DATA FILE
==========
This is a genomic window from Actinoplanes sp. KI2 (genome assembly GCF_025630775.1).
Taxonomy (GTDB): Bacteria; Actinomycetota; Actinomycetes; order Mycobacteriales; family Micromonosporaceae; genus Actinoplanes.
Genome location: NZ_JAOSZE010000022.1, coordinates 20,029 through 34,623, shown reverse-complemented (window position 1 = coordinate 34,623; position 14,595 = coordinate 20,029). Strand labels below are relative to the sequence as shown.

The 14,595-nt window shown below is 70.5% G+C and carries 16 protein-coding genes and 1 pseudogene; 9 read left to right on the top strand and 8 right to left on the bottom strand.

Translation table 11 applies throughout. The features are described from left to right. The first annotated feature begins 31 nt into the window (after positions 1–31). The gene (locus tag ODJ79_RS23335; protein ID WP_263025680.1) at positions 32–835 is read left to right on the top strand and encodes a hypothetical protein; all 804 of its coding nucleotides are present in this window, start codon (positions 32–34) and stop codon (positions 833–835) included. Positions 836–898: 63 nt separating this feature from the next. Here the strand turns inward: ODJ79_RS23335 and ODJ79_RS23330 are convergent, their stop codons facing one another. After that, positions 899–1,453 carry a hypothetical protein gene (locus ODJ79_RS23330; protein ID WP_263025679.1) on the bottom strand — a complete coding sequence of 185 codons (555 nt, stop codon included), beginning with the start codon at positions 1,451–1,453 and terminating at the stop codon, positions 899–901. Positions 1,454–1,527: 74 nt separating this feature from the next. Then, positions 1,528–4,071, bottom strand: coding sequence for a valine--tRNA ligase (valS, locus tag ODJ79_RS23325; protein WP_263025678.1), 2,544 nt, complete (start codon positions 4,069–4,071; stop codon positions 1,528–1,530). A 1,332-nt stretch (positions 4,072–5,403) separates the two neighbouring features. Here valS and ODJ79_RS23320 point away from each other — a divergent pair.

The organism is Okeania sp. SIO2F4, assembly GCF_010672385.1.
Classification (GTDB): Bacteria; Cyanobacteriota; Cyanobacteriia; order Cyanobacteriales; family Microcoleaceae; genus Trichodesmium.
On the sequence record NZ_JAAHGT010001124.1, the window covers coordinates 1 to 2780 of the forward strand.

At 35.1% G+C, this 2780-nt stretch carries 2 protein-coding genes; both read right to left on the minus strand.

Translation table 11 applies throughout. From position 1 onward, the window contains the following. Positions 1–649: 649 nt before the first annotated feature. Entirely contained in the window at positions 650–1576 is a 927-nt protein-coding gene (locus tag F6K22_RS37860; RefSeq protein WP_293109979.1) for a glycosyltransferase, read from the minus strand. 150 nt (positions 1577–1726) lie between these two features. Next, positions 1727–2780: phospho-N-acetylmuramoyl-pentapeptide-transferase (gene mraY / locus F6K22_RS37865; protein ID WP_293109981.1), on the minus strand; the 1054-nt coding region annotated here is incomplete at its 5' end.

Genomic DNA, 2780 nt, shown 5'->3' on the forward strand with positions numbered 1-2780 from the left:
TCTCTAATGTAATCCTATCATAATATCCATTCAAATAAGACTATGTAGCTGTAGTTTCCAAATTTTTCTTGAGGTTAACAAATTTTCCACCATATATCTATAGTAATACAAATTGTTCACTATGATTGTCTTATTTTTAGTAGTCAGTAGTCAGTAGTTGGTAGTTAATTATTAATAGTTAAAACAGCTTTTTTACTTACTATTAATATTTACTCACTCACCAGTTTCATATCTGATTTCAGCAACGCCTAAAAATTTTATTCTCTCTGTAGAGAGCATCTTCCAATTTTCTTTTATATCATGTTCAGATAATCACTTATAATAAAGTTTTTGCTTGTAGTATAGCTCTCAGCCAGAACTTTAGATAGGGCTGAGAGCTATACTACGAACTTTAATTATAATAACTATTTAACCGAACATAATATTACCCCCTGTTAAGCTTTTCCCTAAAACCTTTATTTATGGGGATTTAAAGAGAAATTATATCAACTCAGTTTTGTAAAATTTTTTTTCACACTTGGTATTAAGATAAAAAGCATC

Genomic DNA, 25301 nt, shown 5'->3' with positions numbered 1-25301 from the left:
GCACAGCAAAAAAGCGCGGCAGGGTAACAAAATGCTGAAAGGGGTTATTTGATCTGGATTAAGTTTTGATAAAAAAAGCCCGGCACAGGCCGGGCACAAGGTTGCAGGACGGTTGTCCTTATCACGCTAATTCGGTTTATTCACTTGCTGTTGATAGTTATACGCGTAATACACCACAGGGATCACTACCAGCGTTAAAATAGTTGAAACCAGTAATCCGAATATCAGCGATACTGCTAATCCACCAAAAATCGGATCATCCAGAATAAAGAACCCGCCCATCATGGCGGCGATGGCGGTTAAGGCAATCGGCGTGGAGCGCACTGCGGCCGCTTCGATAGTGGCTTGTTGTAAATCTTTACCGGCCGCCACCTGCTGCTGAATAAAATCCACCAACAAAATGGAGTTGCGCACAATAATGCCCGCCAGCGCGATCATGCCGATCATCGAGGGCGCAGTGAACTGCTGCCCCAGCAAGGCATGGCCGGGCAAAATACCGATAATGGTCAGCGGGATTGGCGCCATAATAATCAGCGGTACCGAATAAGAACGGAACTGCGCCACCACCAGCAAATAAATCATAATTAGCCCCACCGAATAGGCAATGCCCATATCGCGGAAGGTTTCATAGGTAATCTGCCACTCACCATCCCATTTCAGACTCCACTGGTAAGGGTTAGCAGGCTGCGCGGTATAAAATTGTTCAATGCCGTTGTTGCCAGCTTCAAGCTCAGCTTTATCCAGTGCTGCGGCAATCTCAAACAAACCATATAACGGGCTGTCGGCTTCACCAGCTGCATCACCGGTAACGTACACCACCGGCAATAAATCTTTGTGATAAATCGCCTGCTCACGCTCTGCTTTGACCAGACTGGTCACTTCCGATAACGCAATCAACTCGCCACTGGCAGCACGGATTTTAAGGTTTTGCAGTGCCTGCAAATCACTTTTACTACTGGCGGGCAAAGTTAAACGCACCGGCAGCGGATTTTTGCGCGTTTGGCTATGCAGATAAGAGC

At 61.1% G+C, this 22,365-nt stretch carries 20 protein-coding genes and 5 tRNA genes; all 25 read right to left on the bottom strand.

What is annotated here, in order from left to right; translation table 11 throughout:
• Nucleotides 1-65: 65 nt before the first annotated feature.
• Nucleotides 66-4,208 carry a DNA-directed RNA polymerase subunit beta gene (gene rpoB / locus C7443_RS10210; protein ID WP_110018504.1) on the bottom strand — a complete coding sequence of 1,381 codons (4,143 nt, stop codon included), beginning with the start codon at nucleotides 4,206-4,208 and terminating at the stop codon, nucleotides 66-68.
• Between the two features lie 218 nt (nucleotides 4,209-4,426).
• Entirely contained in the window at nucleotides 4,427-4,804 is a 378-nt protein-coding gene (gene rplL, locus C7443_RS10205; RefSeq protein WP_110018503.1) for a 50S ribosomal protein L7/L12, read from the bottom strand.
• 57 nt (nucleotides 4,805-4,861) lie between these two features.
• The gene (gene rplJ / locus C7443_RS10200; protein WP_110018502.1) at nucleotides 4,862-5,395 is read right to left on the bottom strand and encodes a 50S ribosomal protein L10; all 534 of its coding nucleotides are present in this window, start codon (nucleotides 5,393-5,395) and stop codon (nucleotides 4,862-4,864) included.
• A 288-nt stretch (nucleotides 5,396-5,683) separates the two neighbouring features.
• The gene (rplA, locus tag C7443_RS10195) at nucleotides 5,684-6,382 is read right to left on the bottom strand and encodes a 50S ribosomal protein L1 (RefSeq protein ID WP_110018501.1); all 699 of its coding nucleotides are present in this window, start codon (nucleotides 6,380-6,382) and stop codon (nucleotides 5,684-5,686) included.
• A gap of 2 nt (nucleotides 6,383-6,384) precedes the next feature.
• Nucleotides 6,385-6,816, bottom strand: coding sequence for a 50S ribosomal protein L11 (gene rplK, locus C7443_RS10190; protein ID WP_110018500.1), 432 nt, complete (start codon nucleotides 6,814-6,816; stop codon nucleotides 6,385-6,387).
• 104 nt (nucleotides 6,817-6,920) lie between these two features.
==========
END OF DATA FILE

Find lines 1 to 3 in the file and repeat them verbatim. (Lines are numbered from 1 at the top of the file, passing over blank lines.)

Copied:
This is a genomic window from Actinoplanes sp. KI2 (genome assembly GCF_025630775.1).
Taxonomy (GTDB): Bacteria; Actinomycetota; Actinomycetes; order Mycobacteriales; family Micromonosporaceae; genus Actinoplanes.
Genome location: NZ_JAOSZE010000022.1, coordinates 20,029 through 34,623, shown reverse-complemented (window position 1 = coordinate 34,623; position 14,595 = coordinate 20,029). Strand labels below are relative to the sequence as shown.